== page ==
(a) Establishing personnel policies and procedures. A program must establish written personnel policies and procedures that are approved by the governing body and policy council or policy committee and that are available to all staff.
(b) Background checks and selection procedures. (1) Before a person is hired, directly or through contract, including transportation staff and contractors, a program must conduct an interview, verify references, conduct a sex offender registry check and obtain one of the following:
(i) State or tribal criminal history records, including fingerprint checks; or,
(ii) Federal Bureau of Investigation criminal history records, including fingerprint checks.
(2) A program has 90 days after an employee is hired to complete the background check process by obtaining:
(i) Whichever check listed in paragraph (b)(1) of this section was not obtained prior to the date of hire; and,
(ii) Child abuse and neglect state registry check, if available.
(3) A program must review the information found in each employment application and complete background check to assess the relevancy of any issue uncovered by the complete background check including any arrest, pending criminal charge, or conviction and must use Child Care and Development Fund (CCDF) disqualification factors described in 42 U.S.C. 9858f(c)(1)(D) and 42 U.S.C. 9858f(h)(1) or tribal disqualifications factors to determine whether the prospective employee can be hired or the current employee must be terminated.
(4) A program must ensure a newly hired employee, consultant, or contractor does not have unsupervised access to children until the complete background check process described in paragraphs (b)(1) through (3) of this section is complete.
(5) A program must conduct the complete background check for each employee, consultant, or contractor at least once every five years which must include each of the four checks listed in paragraphs (b)(1) and (2) of this section, and review and make employment decisions based on the information as described in paragraph (b)(3) of this section, unless the program can demonstrate to the responsible HHS official that it has a more stringent system in place that will ensure child safety.
(6) A program must consider current and former program parents for employment vacancies for which such parents apply and are qualified.
(c) Standards of conduct. (1) A program must ensure all staff, consultants, contractors, and volunteers abide by the program’s standards of conduct that:
(i) Ensure staff, consultants, contractors, and volunteers implement positive strategies to support children’s well-being and prevent and address challenging behavior;
(ii) Ensure staff, consultants, contractors, and volunteers do not maltreat or endanger the health or safety of children, including, at a minimum, that staff must not:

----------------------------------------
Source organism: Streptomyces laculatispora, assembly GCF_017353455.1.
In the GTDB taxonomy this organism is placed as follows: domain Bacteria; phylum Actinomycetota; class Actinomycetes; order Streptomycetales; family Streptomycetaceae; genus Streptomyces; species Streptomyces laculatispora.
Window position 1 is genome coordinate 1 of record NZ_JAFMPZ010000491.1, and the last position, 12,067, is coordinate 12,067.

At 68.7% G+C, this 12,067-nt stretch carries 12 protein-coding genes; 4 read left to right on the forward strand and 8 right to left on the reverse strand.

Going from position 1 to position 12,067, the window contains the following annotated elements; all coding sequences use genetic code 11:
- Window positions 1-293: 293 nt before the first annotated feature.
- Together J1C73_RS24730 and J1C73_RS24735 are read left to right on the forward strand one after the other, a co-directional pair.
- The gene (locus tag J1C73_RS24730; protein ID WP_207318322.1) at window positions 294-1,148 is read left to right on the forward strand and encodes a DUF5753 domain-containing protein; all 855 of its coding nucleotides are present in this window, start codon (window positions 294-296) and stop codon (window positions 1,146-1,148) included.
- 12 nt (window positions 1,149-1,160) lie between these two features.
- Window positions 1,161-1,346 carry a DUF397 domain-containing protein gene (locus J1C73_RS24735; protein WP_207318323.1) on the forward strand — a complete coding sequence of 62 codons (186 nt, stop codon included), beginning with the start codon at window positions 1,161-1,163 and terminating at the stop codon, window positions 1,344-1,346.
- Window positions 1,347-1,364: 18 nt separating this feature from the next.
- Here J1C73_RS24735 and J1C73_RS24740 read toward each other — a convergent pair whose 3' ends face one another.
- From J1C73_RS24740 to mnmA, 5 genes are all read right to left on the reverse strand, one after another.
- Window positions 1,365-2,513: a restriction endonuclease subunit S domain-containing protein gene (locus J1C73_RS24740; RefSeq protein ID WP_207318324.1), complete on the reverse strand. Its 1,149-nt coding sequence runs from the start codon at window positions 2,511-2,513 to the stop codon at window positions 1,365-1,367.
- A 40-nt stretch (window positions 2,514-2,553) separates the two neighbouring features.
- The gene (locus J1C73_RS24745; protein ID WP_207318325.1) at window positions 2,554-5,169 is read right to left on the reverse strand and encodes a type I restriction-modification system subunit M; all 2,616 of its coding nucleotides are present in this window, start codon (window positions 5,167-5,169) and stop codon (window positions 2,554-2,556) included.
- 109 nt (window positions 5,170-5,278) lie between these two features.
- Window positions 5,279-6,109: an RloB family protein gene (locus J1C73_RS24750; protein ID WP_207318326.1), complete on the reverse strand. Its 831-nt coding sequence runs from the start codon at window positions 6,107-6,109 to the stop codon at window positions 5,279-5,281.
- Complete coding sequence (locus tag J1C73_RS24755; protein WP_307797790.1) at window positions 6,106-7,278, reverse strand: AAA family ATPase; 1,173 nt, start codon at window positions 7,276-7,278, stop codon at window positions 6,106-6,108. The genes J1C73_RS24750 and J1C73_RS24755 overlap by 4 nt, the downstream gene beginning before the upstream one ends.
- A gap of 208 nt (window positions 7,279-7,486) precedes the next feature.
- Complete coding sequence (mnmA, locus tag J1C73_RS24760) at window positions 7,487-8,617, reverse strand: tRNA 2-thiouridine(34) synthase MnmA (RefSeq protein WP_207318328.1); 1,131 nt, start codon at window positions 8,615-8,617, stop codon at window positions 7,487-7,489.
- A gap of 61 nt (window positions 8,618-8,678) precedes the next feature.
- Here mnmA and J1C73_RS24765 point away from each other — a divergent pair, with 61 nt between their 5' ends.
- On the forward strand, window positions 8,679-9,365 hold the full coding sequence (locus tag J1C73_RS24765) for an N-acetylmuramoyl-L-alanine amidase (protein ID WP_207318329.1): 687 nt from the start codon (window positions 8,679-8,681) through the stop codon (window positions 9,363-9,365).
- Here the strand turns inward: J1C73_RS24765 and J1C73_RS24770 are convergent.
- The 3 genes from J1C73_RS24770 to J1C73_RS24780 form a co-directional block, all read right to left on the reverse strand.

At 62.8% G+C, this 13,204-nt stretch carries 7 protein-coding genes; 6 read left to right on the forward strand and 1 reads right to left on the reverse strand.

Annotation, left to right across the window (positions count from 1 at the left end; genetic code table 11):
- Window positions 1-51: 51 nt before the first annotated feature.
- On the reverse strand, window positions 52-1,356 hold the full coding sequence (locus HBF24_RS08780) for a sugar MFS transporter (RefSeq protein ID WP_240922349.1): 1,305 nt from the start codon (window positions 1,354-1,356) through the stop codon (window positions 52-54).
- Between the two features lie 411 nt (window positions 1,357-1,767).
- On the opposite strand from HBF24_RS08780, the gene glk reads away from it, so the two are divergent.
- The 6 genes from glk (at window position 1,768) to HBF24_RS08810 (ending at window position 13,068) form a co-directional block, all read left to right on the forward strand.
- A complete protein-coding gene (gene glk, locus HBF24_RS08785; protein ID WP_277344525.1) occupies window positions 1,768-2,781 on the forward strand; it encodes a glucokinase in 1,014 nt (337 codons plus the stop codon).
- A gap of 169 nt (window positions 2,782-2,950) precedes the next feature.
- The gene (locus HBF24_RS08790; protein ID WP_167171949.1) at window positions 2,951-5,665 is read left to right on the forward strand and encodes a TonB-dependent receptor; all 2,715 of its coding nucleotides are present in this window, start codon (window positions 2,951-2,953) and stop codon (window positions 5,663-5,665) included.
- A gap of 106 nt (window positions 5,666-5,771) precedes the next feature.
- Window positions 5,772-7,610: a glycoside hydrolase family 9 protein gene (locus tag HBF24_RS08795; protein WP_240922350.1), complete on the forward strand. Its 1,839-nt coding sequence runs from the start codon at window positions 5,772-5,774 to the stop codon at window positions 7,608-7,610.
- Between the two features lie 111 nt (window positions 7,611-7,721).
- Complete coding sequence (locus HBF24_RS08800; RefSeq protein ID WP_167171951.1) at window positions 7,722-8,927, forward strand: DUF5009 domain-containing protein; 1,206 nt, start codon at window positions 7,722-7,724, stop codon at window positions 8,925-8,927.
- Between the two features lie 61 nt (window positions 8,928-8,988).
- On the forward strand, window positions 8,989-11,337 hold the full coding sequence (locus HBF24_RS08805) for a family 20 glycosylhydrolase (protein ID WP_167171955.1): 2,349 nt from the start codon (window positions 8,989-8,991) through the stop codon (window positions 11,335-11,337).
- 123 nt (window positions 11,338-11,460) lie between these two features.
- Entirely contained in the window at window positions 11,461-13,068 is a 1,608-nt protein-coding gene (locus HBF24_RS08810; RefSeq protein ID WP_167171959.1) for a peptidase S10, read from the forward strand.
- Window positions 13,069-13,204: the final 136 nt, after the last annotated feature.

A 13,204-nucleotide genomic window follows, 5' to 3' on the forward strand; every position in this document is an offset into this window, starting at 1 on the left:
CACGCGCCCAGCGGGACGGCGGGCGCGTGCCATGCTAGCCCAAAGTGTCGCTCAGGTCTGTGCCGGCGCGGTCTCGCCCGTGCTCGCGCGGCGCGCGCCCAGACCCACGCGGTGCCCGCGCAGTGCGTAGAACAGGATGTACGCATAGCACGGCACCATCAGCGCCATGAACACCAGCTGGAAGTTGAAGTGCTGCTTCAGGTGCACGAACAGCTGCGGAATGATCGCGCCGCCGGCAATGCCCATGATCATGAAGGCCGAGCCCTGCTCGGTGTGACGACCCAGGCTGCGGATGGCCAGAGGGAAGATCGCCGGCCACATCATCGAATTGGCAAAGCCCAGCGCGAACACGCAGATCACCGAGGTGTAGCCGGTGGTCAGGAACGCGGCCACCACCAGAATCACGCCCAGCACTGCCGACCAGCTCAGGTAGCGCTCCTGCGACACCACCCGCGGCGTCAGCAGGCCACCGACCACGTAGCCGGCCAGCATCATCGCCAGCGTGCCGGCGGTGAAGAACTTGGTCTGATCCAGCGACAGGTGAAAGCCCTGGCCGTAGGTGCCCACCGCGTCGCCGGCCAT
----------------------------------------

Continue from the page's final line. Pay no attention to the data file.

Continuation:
(A) Use corporal punishment;
(B) Use isolation to discipline a child;
(C) Bind or tie a child to restrict movement or tape a child’s mouth;
(D) Use or withhold food as a punishment or reward;
(E) Use toilet learning/training methods that punish, demean, or humiliate a child;
(F) Use any form of emotional abuse, including public or private humiliation, rejecting, terrorizing, extended ignoring, or corrupting a child;
(G) Physically abuse a child;
(H) Use any form of verbal abuse, including profane, sarcastic language, threats, or derogatory remarks about the child or child’s family; or,
(I) Use physical activity or outdoor time as a punishment or reward;
(iii) Ensure staff, consultants, contractors, and volunteers respect and promote the unique identity of each child and family and do not stereotype on any basis, including gender, race, ethnicity, culture, religion, disability, sexual orientation, or family composition;
(iv) Require staff, consultants, contractors, and volunteers to comply with program confidentiality policies concerning personally identifiable information about children, families, and other staff members in accordance with subpart C of part 1303 of this chapter and applicable federal, state, local, and tribal laws; and,
(v) Ensure no child is left alone or unsupervised by staff, consultants, contractors, or volunteers while under their care.
(2) Personnel policies and procedures must include appropriate penalties for staff, consultants, and volunteers who violate the standards of conduct.
(d) Communication with dual language learners and their families. (1) A program must ensure staff and program consultants or contractors are familiar with the ethnic backgrounds and heritages of families in the program and are able to serve and effectively communicate, either directly or through interpretation and translation, with children who are dual language learners and to the extent feasible, with families with limited English proficiency.
(2) If a majority of children in a class or home-based program speak the same language, at least one class staff member or home visitor must speak such language.